The waters of Latin America and the Caribbean are rich with archaeological sites, including coastal settlements, defensive forts, freshwater sources, fishing-related activities, navigational aids, anchorages, harbours, ports, shipbuilding sites, shipwrecks and survivor camps. Tragically, treasure-hunting has had a deep impact on these maritime cultural resources, especially on shipwrecks. In the last 20 years, archaeologists have been fighting the battle against these treasure hunters in an attempt to preserve these resources as a source of cultural heritage, rather than allow them to be viewed solely as a means for financial reward. Case studies written primarily by Latin American and Caribbean archaeologists demonstrate exciting and cutting edge research, conservation, site preservation, and interpretation. As a result, this groundbreaking book documents the emerging research interests of maritime archaeologists in Latin America and the Caribbean.
List of IllustrationsForeword by Mark Staniforth and Dolores Elkin1. THE FOUNDATIONS OFF MARITIME AND UNDERWATER ARCHAEOLOGY IN LATIN AMERICA AND THE CARIBBEAN Margaret Leshikar-Denton and Pilar Luna Erreguerena2. THE SUBMERGED CULTURAL HERITAGE IN MEXICO Pilar Luna Erreguerena3. NUESTRA SENORA DEL JUNCAL. HER STORY AND HER SHIPWRECKPatricia Meehan H. and Flor Trejo Rivera4. NAUTICAL CHARTS AND MEASUREMENT SYSTEMS OF THE 17TH CENTURY Carmen Rojas Sandoval5. RIDDLES IN THE DARK: HUMAN BEHAVIOURS IN THE INTERPRETATION OF A 16th CENTURY WRECK Vera Moya Sordo6. AN 18th CENTURY BRITISH SHIPWRECK IN THE GULF OF MEXICO Roberto Enrique Galindo Dominguez7. EVIDENCE OF EARLY INHABITANTS IN SUBMERGED CAVES IN YUCATAN, MEXICO Arturo H. Gonzalez Gonzalez, Carmen Rojas Sandoval, Eugenio Acevez Nunez, Jeronimo Aviles Olguin, Santiago Analco Ramirez, Octavio Del Rio Lara, Pilar Luna Erreguerena, Adriana Velazquez Morlet, Wolfgang Stinnesbeck, Alejandro Terrazas Mata, Martha Benavente Sanvicente8. MAYAN MORTUARY DEPOSITS IN THE CENOTES OF YUCATAN AND QUINTANA ROO, MEXICO Carmen Rojas Sandoval, Arturo H. Gonzalez Gonzalez, Alejandro Terrazas Mata and Martha Benavente Sanvicente9. MARITIME ARCHAEOLOGY IN ARGENTINA AT THE INSTITUTO NACIONAL DE ANTROPOLOGIA Dolores Elkin10. THE ROLE OF BENTHIC COMMUNITIES AND ENVIRONMENTAL AGENTS IN THE FORMATION OF UNDERWATER ARCHAEOLOGICAL SITES Ricardo Bastida, Monica Grosso and Dolores Elkin11. NAVIGATION IN THE RIO DE LA PLATA Antonio Lezama12. BERMUDA'S SHIPWRECK HERITAGE Edward Cecil Harris13. THE SINKING OF THE SLAVE SHIP TROUVADORE: LINKING THE PAST TO THE PRESENT Nigel Sadler14. THE CAYMAN ISLANDS' EXPERIENCE: YESTERDAY, TODAY AND TOMORROW Margaret E. Leshikar-Denton and Della Scott-Ireton15. THE JAMAICAN VERSION: PUBLIC ARCHAEOLOGY AND THE PROTECTION OF THE UNDERWATER CULTURAL HERITAGE Dorrick E. Gray16. PORT ROYAL, JAMAICA: ARCHAEOLOGICAL PAST, PRESENT AND FUTURE Donny L. Hamilton17. PRESERVATION OF WATERLOGGED ARCHAEOLOGICAL GLASS USING POLYMERS C. Wayne Smith18. DEVELOPMENT OF MARITIME ARCHAEOLOGICAL TOURISM USING THE WRECKAGE OF THE ENGLISH SS MEDIATOR IN CURACAO Wil Nagelkerken, Theo van der Giessen, Raymond Hayes and Dennis Knepper19. THE HISTORIC ANCHORAGE OF KRALENDIJK, BONAIRE, NETHERLANDS ANTILLES Wil Nagelkerken and Raymond HayesIndexAbout the Authors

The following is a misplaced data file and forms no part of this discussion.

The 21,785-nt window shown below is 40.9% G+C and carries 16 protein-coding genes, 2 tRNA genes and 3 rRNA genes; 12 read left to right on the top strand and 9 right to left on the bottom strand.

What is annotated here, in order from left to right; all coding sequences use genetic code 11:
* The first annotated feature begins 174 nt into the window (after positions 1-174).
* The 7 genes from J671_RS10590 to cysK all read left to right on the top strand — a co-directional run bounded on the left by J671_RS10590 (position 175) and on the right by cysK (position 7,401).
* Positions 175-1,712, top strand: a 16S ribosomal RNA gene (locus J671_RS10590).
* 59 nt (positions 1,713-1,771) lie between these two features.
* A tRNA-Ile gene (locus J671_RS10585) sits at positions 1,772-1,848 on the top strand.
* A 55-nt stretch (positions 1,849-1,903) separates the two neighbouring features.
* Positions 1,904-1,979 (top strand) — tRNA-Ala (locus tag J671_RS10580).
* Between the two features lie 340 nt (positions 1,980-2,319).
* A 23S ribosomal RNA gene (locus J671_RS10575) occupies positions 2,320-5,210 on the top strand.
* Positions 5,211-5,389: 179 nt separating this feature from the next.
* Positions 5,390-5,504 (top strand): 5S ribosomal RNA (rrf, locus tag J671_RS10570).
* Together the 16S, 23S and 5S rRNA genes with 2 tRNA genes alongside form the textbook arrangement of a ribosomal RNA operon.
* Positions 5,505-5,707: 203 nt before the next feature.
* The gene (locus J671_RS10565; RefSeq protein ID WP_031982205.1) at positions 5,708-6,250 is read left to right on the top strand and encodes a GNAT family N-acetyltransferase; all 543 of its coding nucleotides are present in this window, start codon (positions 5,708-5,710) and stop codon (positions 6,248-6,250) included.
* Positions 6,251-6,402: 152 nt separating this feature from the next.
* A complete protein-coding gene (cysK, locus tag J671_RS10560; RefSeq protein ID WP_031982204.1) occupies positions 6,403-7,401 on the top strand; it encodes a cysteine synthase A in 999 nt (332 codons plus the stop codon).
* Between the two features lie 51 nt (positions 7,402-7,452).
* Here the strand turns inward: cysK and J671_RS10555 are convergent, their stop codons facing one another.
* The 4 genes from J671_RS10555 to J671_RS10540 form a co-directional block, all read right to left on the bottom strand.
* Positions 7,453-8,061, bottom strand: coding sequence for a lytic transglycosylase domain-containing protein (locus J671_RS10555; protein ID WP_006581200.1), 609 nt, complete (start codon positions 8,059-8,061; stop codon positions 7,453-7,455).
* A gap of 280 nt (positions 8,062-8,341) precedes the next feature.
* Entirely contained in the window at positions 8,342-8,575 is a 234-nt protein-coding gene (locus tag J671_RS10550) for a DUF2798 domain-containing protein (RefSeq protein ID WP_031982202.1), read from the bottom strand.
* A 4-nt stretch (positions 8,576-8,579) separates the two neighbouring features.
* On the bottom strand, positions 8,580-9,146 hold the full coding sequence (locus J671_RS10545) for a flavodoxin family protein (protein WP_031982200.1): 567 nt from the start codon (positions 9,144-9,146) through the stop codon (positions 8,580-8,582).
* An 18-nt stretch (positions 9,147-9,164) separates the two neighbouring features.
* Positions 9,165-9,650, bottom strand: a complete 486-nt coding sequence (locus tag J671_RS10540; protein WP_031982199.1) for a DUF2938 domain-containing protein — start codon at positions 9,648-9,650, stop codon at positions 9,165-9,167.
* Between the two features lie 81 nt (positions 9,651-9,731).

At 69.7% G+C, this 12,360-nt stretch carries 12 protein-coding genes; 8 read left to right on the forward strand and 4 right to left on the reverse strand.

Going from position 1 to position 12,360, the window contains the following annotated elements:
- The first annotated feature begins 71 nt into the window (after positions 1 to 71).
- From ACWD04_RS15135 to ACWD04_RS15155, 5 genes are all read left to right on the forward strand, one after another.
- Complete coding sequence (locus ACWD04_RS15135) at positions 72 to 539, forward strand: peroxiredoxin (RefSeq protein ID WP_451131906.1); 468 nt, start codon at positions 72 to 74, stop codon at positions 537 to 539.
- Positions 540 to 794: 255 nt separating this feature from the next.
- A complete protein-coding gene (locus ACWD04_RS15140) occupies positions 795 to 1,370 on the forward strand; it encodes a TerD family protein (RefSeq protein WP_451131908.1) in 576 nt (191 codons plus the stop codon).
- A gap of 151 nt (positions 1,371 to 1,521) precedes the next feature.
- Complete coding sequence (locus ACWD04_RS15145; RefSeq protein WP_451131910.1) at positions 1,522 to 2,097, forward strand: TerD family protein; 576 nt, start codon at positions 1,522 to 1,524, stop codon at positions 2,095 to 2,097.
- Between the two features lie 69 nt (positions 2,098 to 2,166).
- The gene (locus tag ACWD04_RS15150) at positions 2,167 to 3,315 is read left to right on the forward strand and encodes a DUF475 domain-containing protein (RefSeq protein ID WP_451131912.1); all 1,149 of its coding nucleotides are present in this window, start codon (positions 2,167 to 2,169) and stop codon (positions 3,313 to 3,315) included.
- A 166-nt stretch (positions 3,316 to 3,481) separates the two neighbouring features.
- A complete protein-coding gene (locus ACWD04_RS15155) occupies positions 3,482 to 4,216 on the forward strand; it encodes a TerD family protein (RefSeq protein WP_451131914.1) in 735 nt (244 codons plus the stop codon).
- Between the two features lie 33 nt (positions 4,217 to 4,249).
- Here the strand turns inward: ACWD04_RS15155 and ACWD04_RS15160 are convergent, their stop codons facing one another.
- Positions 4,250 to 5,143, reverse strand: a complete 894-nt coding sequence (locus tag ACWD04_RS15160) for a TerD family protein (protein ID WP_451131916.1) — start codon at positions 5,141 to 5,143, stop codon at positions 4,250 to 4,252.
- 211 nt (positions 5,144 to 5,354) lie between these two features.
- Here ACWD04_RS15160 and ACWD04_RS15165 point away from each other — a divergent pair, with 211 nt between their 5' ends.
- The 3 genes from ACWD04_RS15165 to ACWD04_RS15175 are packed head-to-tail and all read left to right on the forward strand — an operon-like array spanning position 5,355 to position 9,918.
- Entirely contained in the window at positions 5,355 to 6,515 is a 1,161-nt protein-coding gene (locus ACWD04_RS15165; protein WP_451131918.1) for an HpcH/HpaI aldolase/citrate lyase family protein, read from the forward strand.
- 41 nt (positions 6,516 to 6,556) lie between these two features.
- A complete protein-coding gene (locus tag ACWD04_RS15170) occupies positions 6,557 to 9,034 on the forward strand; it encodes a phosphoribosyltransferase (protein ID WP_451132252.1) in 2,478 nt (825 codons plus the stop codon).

Margaret E. Leshikar-Denton serves with the Cayman Islands National Museum. Initiatives include research exhibitions, a shipwreck register, a maritime heritage trail, shipwreck preserves, and advocating legislation. She has worked in the Caribbean, Mexico, United States, Spain and Turkey. Chair of the SHA UNESCO Committee, and a research associate with Institute of Nautical Archaeology, she also serves on the ICOMOS-ICUCH and ACUA. Pilar Luna Erreguerena is head of the underwater archaeology area of the National Institute of Anthropology and History and is the pioneer of Mexican underwater archaeology. She has directed several projects in marine and continental waters. She is a member of the SHA UNESCO Committee, ICOMOS-ICUCH, ICOMOS Mexico and ACUA.
Reviews for Underwater and Maritime Archaeology in Latin America and the Caribbean
<p> The editors are to be applauded for organizing the session and producing this volume. The principal value of publishing conference proceedings is to preserve a permanent account of the research presented and to provide access to an audience that was not in attendance. As a record of the maturation of an emerging subfield of archaeology, this volume represents an important step forward in the practice of underwater archaeology in Latin America and the Caribbean. --Erika Laanela, New West Indian Guide